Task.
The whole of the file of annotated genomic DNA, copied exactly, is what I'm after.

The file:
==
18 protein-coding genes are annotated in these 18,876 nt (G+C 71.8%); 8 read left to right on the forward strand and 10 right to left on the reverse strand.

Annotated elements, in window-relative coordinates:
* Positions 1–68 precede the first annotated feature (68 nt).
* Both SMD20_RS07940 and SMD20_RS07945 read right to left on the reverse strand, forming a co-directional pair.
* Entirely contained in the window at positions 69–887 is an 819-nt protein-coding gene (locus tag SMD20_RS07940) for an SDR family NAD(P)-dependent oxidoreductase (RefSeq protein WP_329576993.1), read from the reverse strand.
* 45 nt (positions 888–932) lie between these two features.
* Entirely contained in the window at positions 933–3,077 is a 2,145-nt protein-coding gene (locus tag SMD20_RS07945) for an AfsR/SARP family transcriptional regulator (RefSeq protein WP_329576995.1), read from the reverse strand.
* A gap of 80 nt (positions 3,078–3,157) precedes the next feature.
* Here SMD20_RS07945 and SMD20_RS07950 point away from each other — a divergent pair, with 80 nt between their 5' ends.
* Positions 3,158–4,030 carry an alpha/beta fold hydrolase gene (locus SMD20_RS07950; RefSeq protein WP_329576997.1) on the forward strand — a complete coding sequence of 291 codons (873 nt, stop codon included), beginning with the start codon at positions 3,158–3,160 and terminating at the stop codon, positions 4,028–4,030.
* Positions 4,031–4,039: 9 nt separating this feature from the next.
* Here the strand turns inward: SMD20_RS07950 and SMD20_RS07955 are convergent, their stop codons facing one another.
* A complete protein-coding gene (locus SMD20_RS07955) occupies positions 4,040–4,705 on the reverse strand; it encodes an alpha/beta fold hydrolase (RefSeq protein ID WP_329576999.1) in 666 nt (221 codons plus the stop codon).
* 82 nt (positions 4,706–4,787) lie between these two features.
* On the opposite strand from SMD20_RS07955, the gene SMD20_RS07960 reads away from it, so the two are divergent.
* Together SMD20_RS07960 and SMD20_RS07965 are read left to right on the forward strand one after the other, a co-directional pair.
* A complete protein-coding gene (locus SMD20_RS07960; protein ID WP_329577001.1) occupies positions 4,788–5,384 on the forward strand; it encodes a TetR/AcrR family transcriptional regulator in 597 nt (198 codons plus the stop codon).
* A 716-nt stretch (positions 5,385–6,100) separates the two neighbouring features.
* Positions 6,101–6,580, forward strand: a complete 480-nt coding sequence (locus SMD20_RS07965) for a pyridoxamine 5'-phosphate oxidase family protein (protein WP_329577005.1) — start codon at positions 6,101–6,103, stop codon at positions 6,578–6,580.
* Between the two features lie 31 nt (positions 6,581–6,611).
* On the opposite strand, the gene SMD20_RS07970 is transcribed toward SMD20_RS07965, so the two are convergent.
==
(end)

18 protein-coding genes are annotated in these 18,876 nt (G+C 71.8%); 8 read left to right on the forward strand and 10 right to left on the reverse strand.

Annotated elements, in window-relative coordinates:
* Positions 1–68 precede the first annotated feature (68 nt).
* Both SMD20_RS07940 and SMD20_RS07945 read right to left on the reverse strand, forming a co-directional pair.
* Entirely contained in the window at positions 69–887 is an 819-nt protein-coding gene (locus tag SMD20_RS07940) for an SDR family NAD(P)-dependent oxidoreductase (RefSeq protein WP_329576993.1), read from the reverse strand.
* 45 nt (positions 888–932) lie between these two features.
* Entirely contained in the window at positions 933–3,077 is a 2,145-nt protein-coding gene (locus tag SMD20_RS07945) for an AfsR/SARP family transcriptional regulator (RefSeq protein WP_329576995.1), read from the reverse strand.
* A gap of 80 nt (positions 3,078–3,157) precedes the next feature.
* Here SMD20_RS07945 and SMD20_RS07950 point away from each other — a divergent pair, with 80 nt between their 5' ends.
* Positions 3,158–4,030 carry an alpha/beta fold hydrolase gene (locus SMD20_RS07950; RefSeq protein WP_329576997.1) on the forward strand — a complete coding sequence of 291 codons (873 nt, stop codon included), beginning with the start codon at positions 3,158–3,160 and terminating at the stop codon, positions 4,028–4,030.
* Positions 4,031–4,039: 9 nt separating this feature from the next.
* Here the strand turns inward: SMD20_RS07950 and SMD20_RS07955 are convergent, their stop codons facing one another.
* A complete protein-coding gene (locus SMD20_RS07955) occupies positions 4,040–4,705 on the reverse strand; it encodes an alpha/beta fold hydrolase (RefSeq protein ID WP_329576999.1) in 666 nt (221 codons plus the stop codon).
* 82 nt (positions 4,706–4,787) lie between these two features.
* On the opposite strand from SMD20_RS07955, the gene SMD20_RS07960 reads away from it, so the two are divergent.
* Together SMD20_RS07960 and SMD20_RS07965 are read left to right on the forward strand one after the other, a co-directional pair.
* A complete protein-coding gene (locus SMD20_RS07960; protein ID WP_329577001.1) occupies positions 4,788–5,384 on the forward strand; it encodes a TetR/AcrR family transcriptional regulator in 597 nt (198 codons plus the stop codon).
* A 716-nt stretch (positions 5,385–6,100) separates the two neighbouring features.
* Positions 6,101–6,580, forward strand: a complete 480-nt coding sequence (locus SMD20_RS07965) for a pyridoxamine 5'-phosphate oxidase family protein (protein WP_329577005.1) — start codon at positions 6,101–6,103, stop codon at positions 6,578–6,580.
* Between the two features lie 31 nt (positions 6,581–6,611).
* On the opposite strand, the gene SMD20_RS07970 is transcribed toward SMD20_RS07965, so the two are convergent.